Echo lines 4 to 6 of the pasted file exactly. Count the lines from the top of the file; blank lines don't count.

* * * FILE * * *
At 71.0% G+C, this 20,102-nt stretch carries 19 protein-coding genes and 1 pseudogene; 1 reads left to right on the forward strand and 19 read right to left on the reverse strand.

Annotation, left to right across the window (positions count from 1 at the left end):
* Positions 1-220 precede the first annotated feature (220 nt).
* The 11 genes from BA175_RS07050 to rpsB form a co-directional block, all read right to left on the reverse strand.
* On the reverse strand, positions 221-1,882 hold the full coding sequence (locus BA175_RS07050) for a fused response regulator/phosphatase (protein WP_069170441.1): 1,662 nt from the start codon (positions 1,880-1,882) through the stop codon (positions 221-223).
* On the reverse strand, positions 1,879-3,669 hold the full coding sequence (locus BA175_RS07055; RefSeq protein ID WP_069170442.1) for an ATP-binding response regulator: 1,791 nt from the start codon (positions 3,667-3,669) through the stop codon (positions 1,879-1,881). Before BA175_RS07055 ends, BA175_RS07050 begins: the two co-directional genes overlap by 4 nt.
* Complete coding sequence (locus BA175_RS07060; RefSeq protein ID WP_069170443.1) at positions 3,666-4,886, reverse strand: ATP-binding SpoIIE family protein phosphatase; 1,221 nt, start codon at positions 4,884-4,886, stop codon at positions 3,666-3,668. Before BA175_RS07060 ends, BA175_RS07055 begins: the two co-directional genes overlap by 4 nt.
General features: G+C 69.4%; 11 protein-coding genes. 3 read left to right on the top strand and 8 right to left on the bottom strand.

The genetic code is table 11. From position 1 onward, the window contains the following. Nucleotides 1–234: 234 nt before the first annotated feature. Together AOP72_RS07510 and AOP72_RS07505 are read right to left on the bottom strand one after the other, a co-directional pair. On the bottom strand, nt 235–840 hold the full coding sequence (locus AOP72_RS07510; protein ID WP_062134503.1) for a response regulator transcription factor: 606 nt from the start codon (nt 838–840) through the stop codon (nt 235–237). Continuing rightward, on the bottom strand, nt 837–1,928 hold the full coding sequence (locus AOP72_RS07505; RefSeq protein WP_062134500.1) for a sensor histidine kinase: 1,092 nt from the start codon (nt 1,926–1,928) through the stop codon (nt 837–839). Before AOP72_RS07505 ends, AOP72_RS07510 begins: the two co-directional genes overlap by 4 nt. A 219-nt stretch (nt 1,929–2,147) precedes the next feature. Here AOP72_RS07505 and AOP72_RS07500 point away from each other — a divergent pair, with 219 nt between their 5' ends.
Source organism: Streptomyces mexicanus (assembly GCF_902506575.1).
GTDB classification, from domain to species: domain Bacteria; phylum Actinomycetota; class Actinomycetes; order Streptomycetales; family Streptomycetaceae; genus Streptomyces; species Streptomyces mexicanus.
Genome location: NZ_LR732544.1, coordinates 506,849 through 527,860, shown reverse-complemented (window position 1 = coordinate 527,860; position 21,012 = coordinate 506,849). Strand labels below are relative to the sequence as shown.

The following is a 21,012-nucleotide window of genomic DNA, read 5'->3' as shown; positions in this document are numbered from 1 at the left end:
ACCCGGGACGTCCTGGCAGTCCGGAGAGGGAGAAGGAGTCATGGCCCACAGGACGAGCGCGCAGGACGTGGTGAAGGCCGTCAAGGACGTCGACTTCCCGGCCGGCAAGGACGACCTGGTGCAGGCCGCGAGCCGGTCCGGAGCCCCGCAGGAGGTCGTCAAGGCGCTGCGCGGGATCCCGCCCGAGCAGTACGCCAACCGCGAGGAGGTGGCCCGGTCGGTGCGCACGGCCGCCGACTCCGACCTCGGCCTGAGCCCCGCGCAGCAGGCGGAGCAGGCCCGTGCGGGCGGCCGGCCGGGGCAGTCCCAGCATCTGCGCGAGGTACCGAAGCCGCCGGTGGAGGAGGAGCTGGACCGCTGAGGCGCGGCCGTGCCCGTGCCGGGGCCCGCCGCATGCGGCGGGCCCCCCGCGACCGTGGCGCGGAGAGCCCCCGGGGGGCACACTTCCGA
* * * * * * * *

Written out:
* The 11 genes from BA175_RS07050 to rpsB form a co-directional block, all read right to left on the reverse strand.
* On the reverse strand, positions 221-1,882 hold the full coding sequence (locus BA175_RS07050) for a fused response regulator/phosphatase (protein WP_069170441.1): 1,662 nt from the start codon (positions 1,880-1,882) through the stop codon (positions 221-223).
* On the reverse strand, positions 1,879-3,669 hold the full coding sequence (locus BA175_RS07055; RefSeq protein ID WP_069170442.1) for an ATP-binding response regulator: 1,791 nt from the start codon (positions 3,667-3,669) through the stop codon (positions 1,879-1,881). Before BA175_RS07055 ends, BA175_RS07050 begins: the two co-directional genes overlap by 4 nt.